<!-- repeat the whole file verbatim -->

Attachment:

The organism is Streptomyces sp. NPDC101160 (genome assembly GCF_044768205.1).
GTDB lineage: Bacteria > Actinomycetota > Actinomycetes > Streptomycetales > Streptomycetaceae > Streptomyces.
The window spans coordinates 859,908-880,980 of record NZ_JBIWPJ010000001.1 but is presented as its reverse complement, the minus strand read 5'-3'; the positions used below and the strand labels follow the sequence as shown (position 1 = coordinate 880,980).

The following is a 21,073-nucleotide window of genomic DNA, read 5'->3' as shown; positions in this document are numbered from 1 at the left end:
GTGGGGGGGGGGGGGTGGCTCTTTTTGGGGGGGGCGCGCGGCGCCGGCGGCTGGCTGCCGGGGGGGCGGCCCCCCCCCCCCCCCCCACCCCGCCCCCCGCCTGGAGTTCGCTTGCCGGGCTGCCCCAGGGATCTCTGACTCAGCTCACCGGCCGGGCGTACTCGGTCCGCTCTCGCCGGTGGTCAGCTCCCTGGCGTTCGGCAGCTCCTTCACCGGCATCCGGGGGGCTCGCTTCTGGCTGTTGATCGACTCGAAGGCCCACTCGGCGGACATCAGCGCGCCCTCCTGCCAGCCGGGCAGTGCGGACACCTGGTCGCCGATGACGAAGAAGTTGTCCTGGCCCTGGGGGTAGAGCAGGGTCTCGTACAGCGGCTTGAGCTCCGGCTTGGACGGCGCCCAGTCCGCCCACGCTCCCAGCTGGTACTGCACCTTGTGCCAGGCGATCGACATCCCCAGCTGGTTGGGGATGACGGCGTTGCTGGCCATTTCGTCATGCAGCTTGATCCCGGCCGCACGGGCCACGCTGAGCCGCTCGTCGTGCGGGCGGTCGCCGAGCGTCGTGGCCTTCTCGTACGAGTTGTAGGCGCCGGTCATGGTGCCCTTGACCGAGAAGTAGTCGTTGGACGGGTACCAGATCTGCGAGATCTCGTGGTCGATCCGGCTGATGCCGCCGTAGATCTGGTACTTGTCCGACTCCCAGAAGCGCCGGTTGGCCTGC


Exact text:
The organism is Streptomyces sp. NPDC101160 (genome assembly GCF_044768205.1).
GTDB lineage: Bacteria > Actinomycetota > Actinomycetes > Streptomycetales > Streptomycetaceae > Streptomyces.
The window spans coordinates 859,908-880,980 of record NZ_JBIWPJ010000001.1 but is presented as its reverse complement, the minus strand read 5'-3'; the positions used below and the strand labels follow the sequence as shown (position 1 = coordinate 880,980).

The following is a 21,073-nucleotide window of genomic DNA, read 5'->3' as shown; positions in this document are numbered from 1 at the left end:
GTGGGGGGGGGGGGGTGGCTCTTTTTGGGGGGGGCGCGCGGCGCCGGCGGCTGGCTGCCGGGGGGGCGGCCCCCCCCCCCCCCCCCACCCCGCCCCCCGCCTGGAGTTCGCTTGCCGGGCTGCCCCAGGGATCTCTGACTCAGCTCACCGGCCGGGCGTACTCGGTCCGCTCTCGCCGGTGGTCAGCTCCCTGGCGTTCGGCAGCTCCTTCACCGGCATCCGGGGGGCTCGCTTCTGGCTGTTGATCGACTCGAAGGCCCACTCGGCGGACATCAGCGCGCCCTCCTGCCAGCCGGGCAGTGCGGACACCTGGTCGCCGATGACGAAGAAGTTGTCCTGGCCCTGGGGGTAGAGCAGGGTCTCGTACAGCGGCTTGAGCTCCGGCTTGGACGGCGCCCAGTCCGCCCACGCTCCCAGCTGGTACTGCACCTTGTGCCAGGCGATCGACATCCCCAGCTGGTTGGGGATGACGGCGTTGCTGGCCATTTCGTCATGCAGCTTGATCCCGGCCGCACGGGCCACGCTGAGCCGCTCGTCGTGCGGGCGGTCGCCGAGCGTCGTGGCCTTCTCGTACGAGTTGTAGGCGCCGGTCATGGTGCCCTTGACCGAGAAGTAGTCGTTGGACGGGTACCAGATCTGCGAGATCTCGTGGTCGATCCGGCTGATGCCGCCGTAGATCTGGTACTTGTCCGACTCCCAGAAGCGCCGGTTGGCCTGC